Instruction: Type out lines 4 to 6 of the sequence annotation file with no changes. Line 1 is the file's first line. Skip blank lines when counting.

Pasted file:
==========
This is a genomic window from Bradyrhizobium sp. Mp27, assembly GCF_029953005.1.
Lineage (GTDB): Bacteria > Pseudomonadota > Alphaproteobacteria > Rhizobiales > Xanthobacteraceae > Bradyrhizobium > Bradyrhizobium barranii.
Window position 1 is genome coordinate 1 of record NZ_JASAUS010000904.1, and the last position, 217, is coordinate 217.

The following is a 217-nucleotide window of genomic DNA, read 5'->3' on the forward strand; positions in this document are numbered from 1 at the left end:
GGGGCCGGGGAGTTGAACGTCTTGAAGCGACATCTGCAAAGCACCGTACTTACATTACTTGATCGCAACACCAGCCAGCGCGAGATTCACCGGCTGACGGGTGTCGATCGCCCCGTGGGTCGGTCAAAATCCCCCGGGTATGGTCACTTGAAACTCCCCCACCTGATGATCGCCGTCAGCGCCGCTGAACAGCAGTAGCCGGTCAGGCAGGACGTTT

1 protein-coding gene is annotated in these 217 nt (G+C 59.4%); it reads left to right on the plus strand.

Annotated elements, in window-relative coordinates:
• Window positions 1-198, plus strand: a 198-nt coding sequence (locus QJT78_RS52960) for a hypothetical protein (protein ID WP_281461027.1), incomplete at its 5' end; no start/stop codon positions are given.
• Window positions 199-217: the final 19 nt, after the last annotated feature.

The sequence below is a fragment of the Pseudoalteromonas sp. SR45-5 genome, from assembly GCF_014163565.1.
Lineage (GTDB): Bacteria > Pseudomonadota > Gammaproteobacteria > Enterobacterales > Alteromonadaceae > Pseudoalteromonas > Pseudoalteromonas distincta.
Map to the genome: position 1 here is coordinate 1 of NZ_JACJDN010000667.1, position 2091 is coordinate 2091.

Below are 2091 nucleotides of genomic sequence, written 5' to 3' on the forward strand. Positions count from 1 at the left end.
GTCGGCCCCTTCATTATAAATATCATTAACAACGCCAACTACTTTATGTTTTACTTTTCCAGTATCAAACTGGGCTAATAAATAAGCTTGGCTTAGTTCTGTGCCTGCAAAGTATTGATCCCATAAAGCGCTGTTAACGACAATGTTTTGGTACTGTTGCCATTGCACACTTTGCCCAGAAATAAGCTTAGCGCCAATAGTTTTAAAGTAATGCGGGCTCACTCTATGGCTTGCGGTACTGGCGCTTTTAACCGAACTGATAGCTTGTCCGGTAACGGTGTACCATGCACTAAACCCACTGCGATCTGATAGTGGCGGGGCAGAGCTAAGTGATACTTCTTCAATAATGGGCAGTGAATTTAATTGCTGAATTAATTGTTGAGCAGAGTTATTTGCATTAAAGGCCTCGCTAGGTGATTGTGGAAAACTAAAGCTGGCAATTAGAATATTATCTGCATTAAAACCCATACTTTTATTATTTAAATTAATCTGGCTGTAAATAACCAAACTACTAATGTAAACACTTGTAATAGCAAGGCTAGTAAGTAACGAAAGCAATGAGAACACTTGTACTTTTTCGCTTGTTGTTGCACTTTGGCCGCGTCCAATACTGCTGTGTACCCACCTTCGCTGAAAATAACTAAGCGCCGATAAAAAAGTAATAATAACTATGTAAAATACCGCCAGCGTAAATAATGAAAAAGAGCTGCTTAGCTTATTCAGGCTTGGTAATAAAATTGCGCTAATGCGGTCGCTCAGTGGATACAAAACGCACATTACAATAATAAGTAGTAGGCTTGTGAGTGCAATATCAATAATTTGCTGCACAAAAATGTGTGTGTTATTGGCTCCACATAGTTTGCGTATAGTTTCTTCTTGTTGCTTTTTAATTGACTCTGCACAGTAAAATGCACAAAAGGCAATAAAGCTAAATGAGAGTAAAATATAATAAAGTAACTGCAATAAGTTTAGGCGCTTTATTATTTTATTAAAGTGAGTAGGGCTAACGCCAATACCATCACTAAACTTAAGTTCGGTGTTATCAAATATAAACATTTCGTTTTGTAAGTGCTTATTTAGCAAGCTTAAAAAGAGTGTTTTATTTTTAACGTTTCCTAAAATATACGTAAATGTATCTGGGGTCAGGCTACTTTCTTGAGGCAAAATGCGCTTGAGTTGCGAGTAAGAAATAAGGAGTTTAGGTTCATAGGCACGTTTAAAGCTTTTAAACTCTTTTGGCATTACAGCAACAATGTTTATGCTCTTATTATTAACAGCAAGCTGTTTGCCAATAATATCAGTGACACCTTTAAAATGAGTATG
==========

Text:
The following is a 217-nucleotide window of genomic DNA, read 5'->3' on the forward strand; positions in this document are numbered from 1 at the left end:
GGGGCCGGGGAGTTGAACGTCTTGAAGCGACATCTGCAAAGCACCGTACTTACATTACTTGATCGCAACACCAGCCAGCGCGAGATTCACCGGCTGACGGGTGTCGATCGCCCCGTGGGTCGGTCAAAATCCCCCGGGTATGGTCACTTGAAACTCCCCCACCTGATGATCGCCGTCAGCGCCGCTGAACAGCAGTAGCCGGTCAGGCAGGACGTTT

1 protein-coding gene is annotated in these 217 nt (G+C 59.4%); it reads left to right on the plus strand.